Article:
Nieman 2000 Obese womenExercise and/or weight loss diet v wait listRandomized (n = 91)POMS NS depression
Okereke 2015WAFACSNormal womenVB6/VB12/Fol v plaRandomized (n = 4331)Clin dx NS depression
Peet 2002Adjunct to TAUPatients with MDDEPA v placeboRandomized (n = 70)HDRS, MADRAS Nutrients 12 02428 i002Depression
Poppitt 2009 Patients with Ischemic StrokeFish Oil with O3FA v plaRandomized (n = 102)GHQ NS depression
Rees 2008 Perinatal MDDDHA/EPA (fish oil) v placeboRandomized (n = 26)HDRS, MADRASNS depression
Rondanelli 2010 Elderly women with depressionDHA/EPA v placeboRandomized (n = 46)GDS Nutrients 12 02428 i002depression
Scheier 2005 Young Women with Breast CancerNutrion group v Health Ed v TAURandomized (n = 252)CES-D Nutrients 12 02428 i002Depression with nutrition group
Serrano Ripoll 2015 Primary Care PatientsDiet & exercise instructions v controlRandomized (n = 273)BDI NS depression
Silvers 2005 Patients with MD in treatmentEPA/DHA (Fish oil) v placeboRandomized (n = 77)HDRSNS depression
Sinn 2012 Patients with MCIDHA v EPA v linoleic acidRandomized (n = 50)GDS Nutrients 12 02428 i002Depression
Stoll 1999 Patients with Bipolar DisorderEPA/DHA (Fish oil) v placeboRandomized (n = 30)Time to relapse (clinical)Delayed relapse
Su 2003Adjunct to TAUMDDEPA/DHA v placeboRandomized (n = 28)HDRS Nutrients 12 02428 i002depression
Su 2008 Pregnant women with MDDEPA/DHA v placeboRandomized (n = 36)HDRS Nutrients 12 02428 i002depression
Su 2014 Interferon patientsDHA or EPA v placeboRandomized (n = 162)Mini Nutrients 12 02428 i002Depression onset
Tajalizadekhoob 2011Adjunct to TAUElderly with mild to mod depressionEPA/DHA (Fish oil) v placeboRandomized (n = 66)GDS Nutrients 12 02428 i002depression
Tayama 2019 Patients with mild to mod depressionEPA/DHA v placeboRandomized (n = 90)BDINS depression
Toobert 2007Med Lifestyle ProgramPostmenopausal women with DM2Med Diet & exercise v controlRandomized (n = 279)CES-D NS depression or QOL
Wardle 2000 Patients with hyper- cholesterolemiaLow fat v Med Diet v wait listRandomized (n = 176)BDI, POMS NS depression
Controlled trials of the effects of diet and/or diet education on symptoms of depression. Studies in italics include trials of patients with clinical depression. BDI = Beck Depression Inventory; BSI = Brief Symptom Inventory; CAD=Coronary Artery Disease; CDI = Children’s Depression Inventory; Clin dx=clinician diagnosis of depression; CRD = Clinical Dementia Rating Scale; CDRS=Children’s Depression Rating Scale; CES-D = Center for Epidemiological Studies-Depression Scale; Cit = citalopram; DM2 = Type 2 Diabetes Mellitus; DOMInO=DHA to Optimize Mother Infant Outcome trial; EDPS = Edinburgh Postpartum Depression Scale; Flu = fluoxetine; Fol = Folate; GDS=Geriatric Depression Scale; GHQ = General Health Questionnaire; GMH = General Mental Health; HADS = Hospital Anxiety and Depression Scale; Hcy = homocysteine; H-Hcy = hyperhomocysteinemia; HDRS = Hamilton Depression Rating Scale; IDS = Inventory of Depressive Symptomatology; n-3 PUFAs = n-3 polyunsaturated fatty acids; MADRAS = Montgomery Asberg Depression Rating Scale; MCI = Mild Cognitive Impairment; MDD = Major Depression Disorder; Med Diet = Mediterranean Diet; Mini = Mini International Psychiatric Interview; MTHFR = methylenetetrahydrofolate reductase plymorphism; NS = non significant (no difference between study groups); O3FA = Omega-3 Fatty Acids; Pla = Placebo; POMS = Profile of Mood States; PST = Problem Solving Therapy; Rem = remission of depressive symptoms; SF-36 = Short Form 36 Items (Quality of Life (QOL), depression, anxiety); SMILES = Supporting the Modification of Lifestyles in Lowered Emotional States (trial); TAU = Treatment as Usual; VB12 = Vitamin B-12; Nutrients 12 02428 i002 = decrease; Nutrients 12 02428 i003 = increase; VB6 = Vitamin B-6WHI = Women’s Health Initiative.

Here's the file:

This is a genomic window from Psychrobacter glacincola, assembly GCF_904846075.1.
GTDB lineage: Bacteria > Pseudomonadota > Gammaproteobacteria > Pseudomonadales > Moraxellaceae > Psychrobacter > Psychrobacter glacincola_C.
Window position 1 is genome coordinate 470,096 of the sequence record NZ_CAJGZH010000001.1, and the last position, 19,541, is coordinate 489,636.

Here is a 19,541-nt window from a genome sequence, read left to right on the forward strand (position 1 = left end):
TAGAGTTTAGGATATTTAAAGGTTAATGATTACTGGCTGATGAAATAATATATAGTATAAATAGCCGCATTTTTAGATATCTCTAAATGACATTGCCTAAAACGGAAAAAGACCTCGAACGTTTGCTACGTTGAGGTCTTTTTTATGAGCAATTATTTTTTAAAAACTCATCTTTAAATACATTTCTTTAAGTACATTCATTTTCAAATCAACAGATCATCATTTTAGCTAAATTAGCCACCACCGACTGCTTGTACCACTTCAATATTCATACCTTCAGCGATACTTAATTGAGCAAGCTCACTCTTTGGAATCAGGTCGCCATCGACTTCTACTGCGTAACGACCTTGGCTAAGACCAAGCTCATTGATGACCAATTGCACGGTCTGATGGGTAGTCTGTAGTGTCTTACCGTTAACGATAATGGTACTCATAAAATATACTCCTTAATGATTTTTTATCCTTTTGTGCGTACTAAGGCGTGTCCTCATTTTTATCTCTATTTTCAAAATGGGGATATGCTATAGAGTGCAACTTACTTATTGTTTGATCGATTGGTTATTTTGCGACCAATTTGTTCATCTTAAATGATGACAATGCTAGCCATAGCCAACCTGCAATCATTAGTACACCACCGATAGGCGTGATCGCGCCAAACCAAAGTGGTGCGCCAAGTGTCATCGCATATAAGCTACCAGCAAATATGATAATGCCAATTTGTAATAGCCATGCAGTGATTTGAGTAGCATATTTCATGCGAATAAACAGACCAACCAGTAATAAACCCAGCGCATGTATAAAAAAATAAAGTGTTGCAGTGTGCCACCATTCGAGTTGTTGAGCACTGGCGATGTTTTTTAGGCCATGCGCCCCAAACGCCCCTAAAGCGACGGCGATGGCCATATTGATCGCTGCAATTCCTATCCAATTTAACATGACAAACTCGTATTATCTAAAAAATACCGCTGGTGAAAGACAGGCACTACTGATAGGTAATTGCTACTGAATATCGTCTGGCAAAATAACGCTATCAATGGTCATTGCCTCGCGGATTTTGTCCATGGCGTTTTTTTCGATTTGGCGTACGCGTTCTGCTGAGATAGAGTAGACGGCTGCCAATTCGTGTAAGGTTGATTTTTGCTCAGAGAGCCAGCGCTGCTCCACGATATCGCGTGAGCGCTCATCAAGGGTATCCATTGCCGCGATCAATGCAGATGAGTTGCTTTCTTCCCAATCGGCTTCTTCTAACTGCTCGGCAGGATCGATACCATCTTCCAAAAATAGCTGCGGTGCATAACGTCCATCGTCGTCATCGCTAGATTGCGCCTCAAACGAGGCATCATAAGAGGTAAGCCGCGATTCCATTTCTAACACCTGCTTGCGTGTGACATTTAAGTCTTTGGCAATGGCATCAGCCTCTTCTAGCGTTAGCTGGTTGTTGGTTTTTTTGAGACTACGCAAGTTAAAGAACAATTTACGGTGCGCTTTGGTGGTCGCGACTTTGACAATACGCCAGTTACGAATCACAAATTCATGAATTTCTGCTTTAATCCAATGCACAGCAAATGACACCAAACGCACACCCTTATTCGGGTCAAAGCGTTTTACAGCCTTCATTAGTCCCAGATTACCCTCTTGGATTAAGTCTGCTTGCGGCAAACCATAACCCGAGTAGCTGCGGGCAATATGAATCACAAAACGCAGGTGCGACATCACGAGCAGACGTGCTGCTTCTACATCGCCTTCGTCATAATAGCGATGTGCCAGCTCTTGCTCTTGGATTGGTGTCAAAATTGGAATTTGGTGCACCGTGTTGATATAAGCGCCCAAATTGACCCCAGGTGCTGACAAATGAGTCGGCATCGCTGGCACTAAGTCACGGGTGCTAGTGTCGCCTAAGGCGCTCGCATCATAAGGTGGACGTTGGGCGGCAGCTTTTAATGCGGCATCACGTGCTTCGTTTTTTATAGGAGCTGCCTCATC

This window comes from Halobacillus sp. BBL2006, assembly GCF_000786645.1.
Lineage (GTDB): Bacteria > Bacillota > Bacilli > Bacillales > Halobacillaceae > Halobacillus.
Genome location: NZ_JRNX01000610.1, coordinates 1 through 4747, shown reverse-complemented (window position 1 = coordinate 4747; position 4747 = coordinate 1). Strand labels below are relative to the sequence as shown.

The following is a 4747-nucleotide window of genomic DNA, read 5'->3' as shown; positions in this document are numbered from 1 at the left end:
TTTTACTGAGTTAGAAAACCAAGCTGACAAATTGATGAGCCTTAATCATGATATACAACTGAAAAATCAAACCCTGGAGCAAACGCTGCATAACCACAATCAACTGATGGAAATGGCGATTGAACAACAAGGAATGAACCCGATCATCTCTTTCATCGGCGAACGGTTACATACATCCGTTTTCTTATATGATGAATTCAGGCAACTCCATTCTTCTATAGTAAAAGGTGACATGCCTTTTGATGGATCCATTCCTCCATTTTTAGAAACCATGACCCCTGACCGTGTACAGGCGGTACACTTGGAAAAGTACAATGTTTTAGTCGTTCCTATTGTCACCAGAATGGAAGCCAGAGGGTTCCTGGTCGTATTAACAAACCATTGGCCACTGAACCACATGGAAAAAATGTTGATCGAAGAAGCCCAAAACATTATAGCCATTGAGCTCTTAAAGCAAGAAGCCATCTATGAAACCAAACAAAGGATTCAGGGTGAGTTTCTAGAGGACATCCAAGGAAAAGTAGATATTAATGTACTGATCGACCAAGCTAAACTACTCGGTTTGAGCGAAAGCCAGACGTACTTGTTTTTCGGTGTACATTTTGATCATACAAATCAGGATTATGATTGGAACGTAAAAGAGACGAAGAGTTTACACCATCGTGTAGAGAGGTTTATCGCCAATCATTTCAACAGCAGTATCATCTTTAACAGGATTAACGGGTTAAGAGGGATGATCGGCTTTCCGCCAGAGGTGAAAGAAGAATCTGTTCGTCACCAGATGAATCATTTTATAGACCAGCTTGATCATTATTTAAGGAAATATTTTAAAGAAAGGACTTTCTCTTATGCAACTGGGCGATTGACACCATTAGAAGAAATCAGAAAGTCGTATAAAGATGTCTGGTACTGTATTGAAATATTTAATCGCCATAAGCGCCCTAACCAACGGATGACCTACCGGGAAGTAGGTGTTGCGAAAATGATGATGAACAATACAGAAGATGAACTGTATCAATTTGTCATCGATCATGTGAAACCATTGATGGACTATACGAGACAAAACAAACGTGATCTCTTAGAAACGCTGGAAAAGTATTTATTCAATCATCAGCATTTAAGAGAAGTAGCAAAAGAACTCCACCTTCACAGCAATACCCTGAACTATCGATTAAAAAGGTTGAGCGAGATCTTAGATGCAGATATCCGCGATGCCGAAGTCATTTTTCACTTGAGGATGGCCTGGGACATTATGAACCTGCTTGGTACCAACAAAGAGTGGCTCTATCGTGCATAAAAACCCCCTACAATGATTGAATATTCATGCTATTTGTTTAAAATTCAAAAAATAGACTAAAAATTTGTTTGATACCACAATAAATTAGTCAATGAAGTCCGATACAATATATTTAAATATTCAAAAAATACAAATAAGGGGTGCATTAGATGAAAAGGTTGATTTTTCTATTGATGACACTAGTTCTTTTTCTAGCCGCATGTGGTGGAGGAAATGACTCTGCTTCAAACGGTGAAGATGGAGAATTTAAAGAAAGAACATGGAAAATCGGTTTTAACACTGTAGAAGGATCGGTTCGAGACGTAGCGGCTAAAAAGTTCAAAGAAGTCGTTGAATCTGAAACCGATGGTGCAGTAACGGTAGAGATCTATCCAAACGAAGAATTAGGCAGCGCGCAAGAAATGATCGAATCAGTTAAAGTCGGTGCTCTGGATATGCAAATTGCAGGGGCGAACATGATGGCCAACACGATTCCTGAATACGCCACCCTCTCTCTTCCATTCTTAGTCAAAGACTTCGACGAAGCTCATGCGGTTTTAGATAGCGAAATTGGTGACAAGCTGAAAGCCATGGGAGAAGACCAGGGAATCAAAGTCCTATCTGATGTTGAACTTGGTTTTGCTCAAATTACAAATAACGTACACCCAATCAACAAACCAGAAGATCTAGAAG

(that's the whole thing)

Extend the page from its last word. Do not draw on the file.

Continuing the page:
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MDPI and ACS Style

Bremner, J.D.; Moazzami, K.; Wittbrodt, M.T.; Nye, J.A.; Lima, B.B.; Gillespie, C.F.; Rapaport, M.H.; Pearce, B.D.; Shah, A.J.; Vaccarino, V. Diet, Stress and Mental Health. Nutrients 2020, 12, 2428.

AMA Style

Bremner JD, Moazzami K, Wittbrodt MT, Nye JA, Lima BB, Gillespie CF, Rapaport MH, Pearce BD, Shah AJ, Vaccarino V. Diet, Stress and Mental Health. Nutrients. 2020; 12(8):2428.

Chicago/Turabian Style

Bremner, J. Douglas, Kasra Moazzami, Matthew T. Wittbrodt, Jonathon A. Nye, Bruno B. Lima, Charles F. Gillespie, Mark H. Rapaport, Bradley D. Pearce, Amit J. Shah, and Viola Vaccarino. 2020. "Diet, Stress and Mental Health" Nutrients 12, no. 8: 2428.